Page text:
A college education is not optional. That was what my parents said to me. As I grew older, I knew they were right in that funny way that parents usually are but that we don’t want to admit.
They didn’t pressure me to be a doctor or a lawyer, but I had to go to college, and there were no ifs, ands, or buts about it. They said it was a place to figure out the rest of my life. After years of waking up early and endless exams, the idea of putting college off for a little while was tempting. But not only was college not optional, it couldn’t be postponed. Their fear was that I would either become lazy or get pregnant. You see, a certain level of importance was put on my graduation. I would be the first in my family to complete college.
My mother and father were in their early to midteens when they began to date. They were unable to complete high school because of unforeseen circumstances. Before you get any wild ideas, I was not one of those circumstances. After five years of dating, they took a walk down the aisle. A year later, I was born.
In preparation for my birth, my parents received their GEDs together. My mother took some college courses when I was in grade school, but had to stop before receiving a degree. To this day, my father takes classes at New York City College of Technology in pursuit of his bachelor’s degree in paralegal studies. Aside from my parents, I have a few aunts who tried one or two semesters of college, but were unable to complete a degree.
Having never made a transition from high school to college, my family members were unequipped with the experience to help me with college decisions. So what happens when you are the first one in your family to make that transition? If you are anything like me, you felt completely lost.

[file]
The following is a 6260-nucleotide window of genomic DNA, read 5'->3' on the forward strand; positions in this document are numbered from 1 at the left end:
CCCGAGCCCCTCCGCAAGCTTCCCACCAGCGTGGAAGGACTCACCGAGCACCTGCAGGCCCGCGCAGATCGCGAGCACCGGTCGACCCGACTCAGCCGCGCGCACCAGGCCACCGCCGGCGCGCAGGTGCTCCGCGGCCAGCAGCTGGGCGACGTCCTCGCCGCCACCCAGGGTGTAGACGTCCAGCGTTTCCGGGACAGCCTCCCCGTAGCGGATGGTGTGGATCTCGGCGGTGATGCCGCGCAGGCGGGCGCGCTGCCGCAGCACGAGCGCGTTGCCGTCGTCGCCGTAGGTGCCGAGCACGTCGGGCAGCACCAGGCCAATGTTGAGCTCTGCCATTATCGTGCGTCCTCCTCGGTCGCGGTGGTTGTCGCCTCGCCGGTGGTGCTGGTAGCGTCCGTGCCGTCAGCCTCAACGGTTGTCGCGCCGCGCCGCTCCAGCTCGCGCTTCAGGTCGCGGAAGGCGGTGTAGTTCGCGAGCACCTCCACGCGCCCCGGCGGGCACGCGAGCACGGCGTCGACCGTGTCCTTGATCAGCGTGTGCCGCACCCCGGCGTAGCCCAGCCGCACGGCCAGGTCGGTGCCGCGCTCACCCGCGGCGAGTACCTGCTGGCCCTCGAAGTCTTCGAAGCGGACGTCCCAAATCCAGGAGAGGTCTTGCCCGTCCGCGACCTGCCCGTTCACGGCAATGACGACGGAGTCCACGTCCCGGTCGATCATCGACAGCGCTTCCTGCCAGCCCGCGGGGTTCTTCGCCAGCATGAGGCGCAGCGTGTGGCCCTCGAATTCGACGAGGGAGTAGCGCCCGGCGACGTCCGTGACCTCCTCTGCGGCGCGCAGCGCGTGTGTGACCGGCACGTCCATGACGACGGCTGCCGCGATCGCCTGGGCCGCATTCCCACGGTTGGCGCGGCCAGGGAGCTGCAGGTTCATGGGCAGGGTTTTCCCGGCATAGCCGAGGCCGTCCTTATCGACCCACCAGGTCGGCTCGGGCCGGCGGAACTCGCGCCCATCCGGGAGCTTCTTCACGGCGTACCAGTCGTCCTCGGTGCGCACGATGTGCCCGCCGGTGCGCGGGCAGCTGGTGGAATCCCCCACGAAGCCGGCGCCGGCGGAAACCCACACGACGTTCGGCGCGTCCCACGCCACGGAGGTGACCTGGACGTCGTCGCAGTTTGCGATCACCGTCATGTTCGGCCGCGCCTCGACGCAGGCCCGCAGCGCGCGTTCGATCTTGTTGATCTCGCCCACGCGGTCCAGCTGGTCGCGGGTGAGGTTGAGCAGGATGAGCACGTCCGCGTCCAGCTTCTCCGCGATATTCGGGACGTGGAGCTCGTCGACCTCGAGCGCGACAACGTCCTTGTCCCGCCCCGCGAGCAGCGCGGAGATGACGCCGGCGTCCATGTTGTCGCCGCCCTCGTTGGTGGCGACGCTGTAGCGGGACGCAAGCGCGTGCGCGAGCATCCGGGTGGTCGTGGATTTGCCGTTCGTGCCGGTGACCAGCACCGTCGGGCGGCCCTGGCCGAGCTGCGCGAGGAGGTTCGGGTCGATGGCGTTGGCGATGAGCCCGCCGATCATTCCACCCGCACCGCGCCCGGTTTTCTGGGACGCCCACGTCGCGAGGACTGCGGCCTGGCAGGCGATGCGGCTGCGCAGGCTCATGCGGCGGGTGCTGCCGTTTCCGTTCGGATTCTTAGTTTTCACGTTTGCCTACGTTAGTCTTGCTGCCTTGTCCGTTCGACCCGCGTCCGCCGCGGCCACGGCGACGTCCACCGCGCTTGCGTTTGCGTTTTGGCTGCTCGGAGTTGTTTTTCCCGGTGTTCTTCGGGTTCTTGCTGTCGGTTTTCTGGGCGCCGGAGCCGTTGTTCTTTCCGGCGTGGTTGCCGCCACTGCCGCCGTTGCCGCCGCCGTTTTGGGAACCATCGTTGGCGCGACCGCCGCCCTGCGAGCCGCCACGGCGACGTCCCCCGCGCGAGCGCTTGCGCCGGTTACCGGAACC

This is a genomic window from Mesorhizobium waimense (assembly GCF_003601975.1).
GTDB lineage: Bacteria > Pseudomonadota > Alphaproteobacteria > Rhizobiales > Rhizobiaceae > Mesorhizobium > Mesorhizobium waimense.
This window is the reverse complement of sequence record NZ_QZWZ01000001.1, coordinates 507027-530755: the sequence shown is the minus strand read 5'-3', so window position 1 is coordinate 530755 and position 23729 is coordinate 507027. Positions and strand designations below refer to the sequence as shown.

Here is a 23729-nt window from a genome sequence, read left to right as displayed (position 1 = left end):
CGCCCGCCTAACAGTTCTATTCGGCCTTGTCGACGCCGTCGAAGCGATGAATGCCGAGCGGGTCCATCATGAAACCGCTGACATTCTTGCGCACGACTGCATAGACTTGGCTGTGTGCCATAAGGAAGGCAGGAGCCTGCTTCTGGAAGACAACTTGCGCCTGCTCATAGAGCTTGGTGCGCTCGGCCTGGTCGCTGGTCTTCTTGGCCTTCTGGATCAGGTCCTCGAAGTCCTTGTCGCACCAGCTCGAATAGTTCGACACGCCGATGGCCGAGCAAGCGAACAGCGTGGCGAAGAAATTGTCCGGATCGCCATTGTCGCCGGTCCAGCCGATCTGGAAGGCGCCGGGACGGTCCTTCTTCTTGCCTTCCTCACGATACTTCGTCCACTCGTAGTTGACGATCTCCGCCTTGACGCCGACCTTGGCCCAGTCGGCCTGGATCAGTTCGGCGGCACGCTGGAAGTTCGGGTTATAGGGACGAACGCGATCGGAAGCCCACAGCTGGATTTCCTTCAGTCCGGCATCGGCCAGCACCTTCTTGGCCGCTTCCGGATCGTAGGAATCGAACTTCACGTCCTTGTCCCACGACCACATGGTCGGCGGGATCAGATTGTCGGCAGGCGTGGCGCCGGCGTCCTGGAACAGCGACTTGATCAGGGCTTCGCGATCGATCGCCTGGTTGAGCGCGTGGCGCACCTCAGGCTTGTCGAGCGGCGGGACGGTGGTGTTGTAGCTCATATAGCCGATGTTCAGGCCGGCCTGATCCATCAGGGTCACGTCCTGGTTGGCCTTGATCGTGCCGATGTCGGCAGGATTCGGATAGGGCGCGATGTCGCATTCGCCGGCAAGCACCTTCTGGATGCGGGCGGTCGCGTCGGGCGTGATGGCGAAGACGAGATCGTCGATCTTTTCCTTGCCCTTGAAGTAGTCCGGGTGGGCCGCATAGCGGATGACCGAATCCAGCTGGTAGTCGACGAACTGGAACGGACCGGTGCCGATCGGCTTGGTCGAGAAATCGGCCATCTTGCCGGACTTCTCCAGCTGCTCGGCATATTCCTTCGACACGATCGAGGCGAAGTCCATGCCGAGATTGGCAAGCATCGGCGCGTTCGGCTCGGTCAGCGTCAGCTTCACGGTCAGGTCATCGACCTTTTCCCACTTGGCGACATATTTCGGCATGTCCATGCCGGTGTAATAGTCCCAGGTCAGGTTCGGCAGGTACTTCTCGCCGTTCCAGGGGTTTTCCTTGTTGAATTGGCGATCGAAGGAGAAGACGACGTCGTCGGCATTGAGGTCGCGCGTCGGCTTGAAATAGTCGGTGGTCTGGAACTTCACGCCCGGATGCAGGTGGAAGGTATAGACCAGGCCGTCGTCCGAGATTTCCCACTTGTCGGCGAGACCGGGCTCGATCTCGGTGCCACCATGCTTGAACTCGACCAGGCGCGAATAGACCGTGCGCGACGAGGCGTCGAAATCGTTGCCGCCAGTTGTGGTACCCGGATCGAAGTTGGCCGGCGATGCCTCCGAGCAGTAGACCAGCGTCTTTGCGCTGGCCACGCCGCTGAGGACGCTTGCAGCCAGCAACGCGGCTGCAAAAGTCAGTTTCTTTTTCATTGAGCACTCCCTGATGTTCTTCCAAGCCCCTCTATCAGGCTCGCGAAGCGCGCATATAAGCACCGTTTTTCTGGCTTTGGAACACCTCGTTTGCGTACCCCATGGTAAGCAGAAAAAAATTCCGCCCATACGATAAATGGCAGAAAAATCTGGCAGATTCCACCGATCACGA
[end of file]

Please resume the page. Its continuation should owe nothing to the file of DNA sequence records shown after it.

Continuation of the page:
Like any kid, I made many mistakes. At my high school, there were thousands of students. I saw my guidance counselor twice in the three years I spent there. Now, I’m aware that I should have been aggressive. But then, I was a shy teenager. Instead of buying or borrowing a book on getting into college, I was assumed to know how the process worked. I failed to take a realistic look at my high school grades and applied to schools far out of my reach. After three painful rejection letters, I scrambled to find any school that would take me.
Once admitted, I spent the academic year making sure that my grades were better and picked a major that I thought sounded great in the school catalog. Eventually, I decided to apply to a university with a real campus feel. So I settled on Saint John’s University. After a couple of schools, four majors, and many student loans, I found myself crossing that big stage. I shook hands with the dean of my college and received a bachelor of fine arts in creative photography. I accomplished what my parents had worked so hard for.
Yet, something didn’t feel right. I had the degree, but was still unsure of my chosen career path.
Two years later, I found myself attending the Harvard Extension School, trying out yet another concentration I was unsure of. Yet this time, I realized I really needed to figure out what would make me happy. I’ve spent the better part of my college career choosing majors that I thought would help me care for my family in the future. Although that was a nice gesture, I was bouncing around because I hadn’t asked myself the difficult question: What do I truly want to be when I grow up? It wasn’t an easy question.
After some soul-searching, I realized that reading mountains of books makes me happy. I have been enveloping myself in books since I was young. My goal is to become a book editor and perhaps one day discover the next great American novel. Although it has taken 10 years to get here, it wouldn’t have been possible without my parents’ great advice. A college education is not optional.
If you’re an undergraduate or graduate student and have an essay to share about life at Harvard, please email your ideas to Jim Concannon, the Gazette’s news editor, at Jim_Concannon@harvard.edu.